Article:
Rewind to 60 years ago. Individual colleges were making separate deals to get their games on the air. But NFL teams — back then, there were only 14 — were cutting their own deals to get airtime. And there was this upstart American Football League that had pooled its TV rights to sell to the highest bidder. The college football folks were concerned about getting overrun by the pro game and sought relief from Congress.

Relief is what they got. Congress allowed the NCAA to pool the gridiron rights of its member schools. It also gave them a fairly exclusive window on Saturdays from the start of September to the middle of December in which to air its games. The NFL and AFL, the latter merging into the former by the end of the 1960s, got the same opportunity to pool rights — and similarly avoid antitrust scrutiny — but on Sundays.

It’s a fairly safe bet that lawmakers had no idea just how much football would grow when backed by these antitrust protections.

But there’s one mold-breaker in every bunch. Notre Dame, one of college football’s few remaining independents but with a storied history dating back to Knute Rockne and George Gipp, made its own deal with NBC — which is otherwise not invested in the college game — to air its home games starting in 1991 for $30 million (it’s more now). Given the payouts Notre Dame can offer to other schools to play a game under the visage of Touchdown Jesus — the Fighting Irish play at least seven home games every year.

Boston College, the other Catholic university playing in the NCAA’s Football Bowl Subdivision, is a member of the Atlantic Coast Conference. It might snag the occasional network spotlight, but there’s always the ACC Network, a cable channel devoted to nothing but ACC sports, highlights and commentary. It’s become the norm for a NCAA Division I conference to have its own channel to add to its revenue stream.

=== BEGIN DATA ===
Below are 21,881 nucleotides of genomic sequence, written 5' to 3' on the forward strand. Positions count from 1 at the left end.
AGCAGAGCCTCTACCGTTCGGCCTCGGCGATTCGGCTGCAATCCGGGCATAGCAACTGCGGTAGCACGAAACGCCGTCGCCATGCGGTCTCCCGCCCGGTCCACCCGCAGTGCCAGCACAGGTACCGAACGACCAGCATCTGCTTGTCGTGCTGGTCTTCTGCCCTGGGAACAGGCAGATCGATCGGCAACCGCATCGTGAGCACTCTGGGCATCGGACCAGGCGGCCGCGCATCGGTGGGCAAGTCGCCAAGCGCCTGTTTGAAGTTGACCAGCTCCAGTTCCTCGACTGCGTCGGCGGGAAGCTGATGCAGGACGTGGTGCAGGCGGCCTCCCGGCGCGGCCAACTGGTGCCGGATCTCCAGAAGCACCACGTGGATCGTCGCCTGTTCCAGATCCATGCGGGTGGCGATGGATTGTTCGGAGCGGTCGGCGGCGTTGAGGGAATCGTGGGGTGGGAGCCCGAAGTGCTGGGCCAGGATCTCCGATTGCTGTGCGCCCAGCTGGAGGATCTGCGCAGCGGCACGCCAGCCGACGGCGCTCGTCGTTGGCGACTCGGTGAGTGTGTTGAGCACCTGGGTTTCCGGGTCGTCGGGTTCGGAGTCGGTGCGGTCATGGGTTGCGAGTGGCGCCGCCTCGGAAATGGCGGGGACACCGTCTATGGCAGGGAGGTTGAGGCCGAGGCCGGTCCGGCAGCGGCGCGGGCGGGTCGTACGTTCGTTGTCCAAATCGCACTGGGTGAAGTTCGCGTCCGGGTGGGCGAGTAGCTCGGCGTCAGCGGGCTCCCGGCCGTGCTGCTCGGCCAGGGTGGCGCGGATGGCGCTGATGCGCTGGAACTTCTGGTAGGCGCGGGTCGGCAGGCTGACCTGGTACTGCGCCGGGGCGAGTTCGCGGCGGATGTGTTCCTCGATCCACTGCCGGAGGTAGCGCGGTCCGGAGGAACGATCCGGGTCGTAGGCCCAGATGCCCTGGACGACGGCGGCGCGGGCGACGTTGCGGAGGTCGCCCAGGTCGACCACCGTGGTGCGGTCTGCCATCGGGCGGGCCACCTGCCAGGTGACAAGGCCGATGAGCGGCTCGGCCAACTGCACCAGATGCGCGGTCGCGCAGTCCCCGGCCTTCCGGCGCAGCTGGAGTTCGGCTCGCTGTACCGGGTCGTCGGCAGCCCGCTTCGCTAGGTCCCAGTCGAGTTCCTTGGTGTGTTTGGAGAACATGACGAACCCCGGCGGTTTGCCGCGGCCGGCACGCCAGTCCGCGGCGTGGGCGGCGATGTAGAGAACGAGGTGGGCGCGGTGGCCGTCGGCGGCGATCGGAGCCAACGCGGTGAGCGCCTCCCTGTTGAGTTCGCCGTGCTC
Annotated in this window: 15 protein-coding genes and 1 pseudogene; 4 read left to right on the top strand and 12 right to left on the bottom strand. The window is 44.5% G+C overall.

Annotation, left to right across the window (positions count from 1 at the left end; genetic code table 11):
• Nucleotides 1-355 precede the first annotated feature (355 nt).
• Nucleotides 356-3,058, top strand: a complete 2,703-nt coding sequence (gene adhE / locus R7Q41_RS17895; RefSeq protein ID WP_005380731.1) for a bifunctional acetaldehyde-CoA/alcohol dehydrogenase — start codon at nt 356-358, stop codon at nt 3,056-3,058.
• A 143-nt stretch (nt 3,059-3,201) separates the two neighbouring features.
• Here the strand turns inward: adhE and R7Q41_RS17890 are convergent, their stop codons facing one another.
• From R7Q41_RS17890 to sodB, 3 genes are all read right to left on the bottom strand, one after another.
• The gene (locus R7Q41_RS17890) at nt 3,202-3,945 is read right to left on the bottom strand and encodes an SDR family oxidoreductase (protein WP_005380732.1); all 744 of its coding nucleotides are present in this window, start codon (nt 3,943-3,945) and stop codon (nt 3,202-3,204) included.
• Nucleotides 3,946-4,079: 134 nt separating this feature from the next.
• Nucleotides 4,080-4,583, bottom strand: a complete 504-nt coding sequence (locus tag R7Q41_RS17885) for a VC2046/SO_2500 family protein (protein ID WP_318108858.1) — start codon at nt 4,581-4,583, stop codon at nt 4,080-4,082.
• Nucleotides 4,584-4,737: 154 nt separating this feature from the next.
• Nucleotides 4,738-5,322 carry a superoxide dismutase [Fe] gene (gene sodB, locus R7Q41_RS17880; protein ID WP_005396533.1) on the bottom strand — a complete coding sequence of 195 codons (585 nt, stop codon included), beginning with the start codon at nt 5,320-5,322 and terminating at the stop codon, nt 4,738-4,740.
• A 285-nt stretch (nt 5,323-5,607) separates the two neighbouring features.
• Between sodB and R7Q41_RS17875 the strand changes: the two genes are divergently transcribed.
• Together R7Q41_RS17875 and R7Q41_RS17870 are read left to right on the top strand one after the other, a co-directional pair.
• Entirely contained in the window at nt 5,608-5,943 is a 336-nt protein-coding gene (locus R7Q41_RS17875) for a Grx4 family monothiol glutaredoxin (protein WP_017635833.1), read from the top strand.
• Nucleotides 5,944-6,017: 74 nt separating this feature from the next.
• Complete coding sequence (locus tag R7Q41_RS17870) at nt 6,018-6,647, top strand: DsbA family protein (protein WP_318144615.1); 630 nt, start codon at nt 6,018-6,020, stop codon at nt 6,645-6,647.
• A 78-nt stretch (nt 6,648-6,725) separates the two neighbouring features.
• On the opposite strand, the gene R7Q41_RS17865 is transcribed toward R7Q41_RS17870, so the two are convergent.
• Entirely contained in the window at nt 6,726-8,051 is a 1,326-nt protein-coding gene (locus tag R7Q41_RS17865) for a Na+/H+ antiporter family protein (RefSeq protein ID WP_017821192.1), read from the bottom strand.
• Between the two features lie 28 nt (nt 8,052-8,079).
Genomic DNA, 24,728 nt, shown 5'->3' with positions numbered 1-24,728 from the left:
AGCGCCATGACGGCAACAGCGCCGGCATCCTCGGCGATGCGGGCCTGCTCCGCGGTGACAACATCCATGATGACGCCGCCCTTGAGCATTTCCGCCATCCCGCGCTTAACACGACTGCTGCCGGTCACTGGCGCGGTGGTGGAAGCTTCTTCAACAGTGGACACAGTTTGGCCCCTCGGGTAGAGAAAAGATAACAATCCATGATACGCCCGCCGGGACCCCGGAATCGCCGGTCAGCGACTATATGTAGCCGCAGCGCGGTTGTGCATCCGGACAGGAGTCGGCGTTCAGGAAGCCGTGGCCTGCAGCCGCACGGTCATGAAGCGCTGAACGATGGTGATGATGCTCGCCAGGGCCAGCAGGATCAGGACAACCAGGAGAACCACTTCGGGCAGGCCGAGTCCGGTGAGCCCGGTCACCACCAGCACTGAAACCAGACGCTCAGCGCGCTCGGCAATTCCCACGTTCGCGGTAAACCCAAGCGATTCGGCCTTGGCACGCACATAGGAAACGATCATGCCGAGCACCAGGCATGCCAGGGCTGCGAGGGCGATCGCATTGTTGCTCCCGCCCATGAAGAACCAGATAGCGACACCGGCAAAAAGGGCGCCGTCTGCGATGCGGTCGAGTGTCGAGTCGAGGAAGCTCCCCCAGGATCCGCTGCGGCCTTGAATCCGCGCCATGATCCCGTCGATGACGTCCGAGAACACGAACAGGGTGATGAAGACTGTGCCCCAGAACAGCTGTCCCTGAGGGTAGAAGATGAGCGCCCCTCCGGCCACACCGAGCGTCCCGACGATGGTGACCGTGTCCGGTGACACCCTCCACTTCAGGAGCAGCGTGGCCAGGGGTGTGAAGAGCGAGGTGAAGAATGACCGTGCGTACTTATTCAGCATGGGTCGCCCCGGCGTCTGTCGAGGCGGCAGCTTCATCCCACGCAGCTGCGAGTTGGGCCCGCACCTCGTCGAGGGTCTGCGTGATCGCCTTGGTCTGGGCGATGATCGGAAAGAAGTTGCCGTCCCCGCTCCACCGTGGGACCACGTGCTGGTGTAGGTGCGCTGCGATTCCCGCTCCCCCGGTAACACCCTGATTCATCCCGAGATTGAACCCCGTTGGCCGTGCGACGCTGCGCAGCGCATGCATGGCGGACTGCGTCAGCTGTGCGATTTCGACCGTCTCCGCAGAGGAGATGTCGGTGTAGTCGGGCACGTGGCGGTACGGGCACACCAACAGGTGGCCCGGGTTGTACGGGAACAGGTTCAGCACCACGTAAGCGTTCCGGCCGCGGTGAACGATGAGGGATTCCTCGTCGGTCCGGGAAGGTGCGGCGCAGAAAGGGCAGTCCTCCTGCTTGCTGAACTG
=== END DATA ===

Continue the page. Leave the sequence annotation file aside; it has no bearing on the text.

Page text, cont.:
But, if you hadn’t noticed, the college and pro season’s length has stretched out. College conferences play championship games that were unheard-of a generation ago. Then there are the bowl games that fill up ESPN’s December and January schedule. The 32-team NFL now plays 17 regular-season games and has 14 teams in the playoffs. The college football playoff will expand from the current four teams to 12.

The college conferences have been expanding, too, raiding other conference’s members to boost revenues. The Big Ten leapfrogged its geographic boundaries to add UCLA and Southern California, scoring a three-network, seven-year, $7 billion deal. After the Southeastern Conference got commitments from Texas and Oklahoma to join, ESPN was sued, as the plaintiffs claimed the network had assisted in luring them from the Big 12.

Those games are going to have to be played sometime. Already, college teams from leagues not in the so-called “Power Five” play games on Tuesday nights for the exposure. And what about Friday nights? Just as college football feared its audience would dry up if the pros played opposite them on Saturdays, that old high school spirit could wither and fade if classmates, parents and townsfolk keep their eyes glued to the tube to football.

Author: Catholic News Service

Catholic News Service is the U.S. Conference of Catholic Bishops’ news and information service.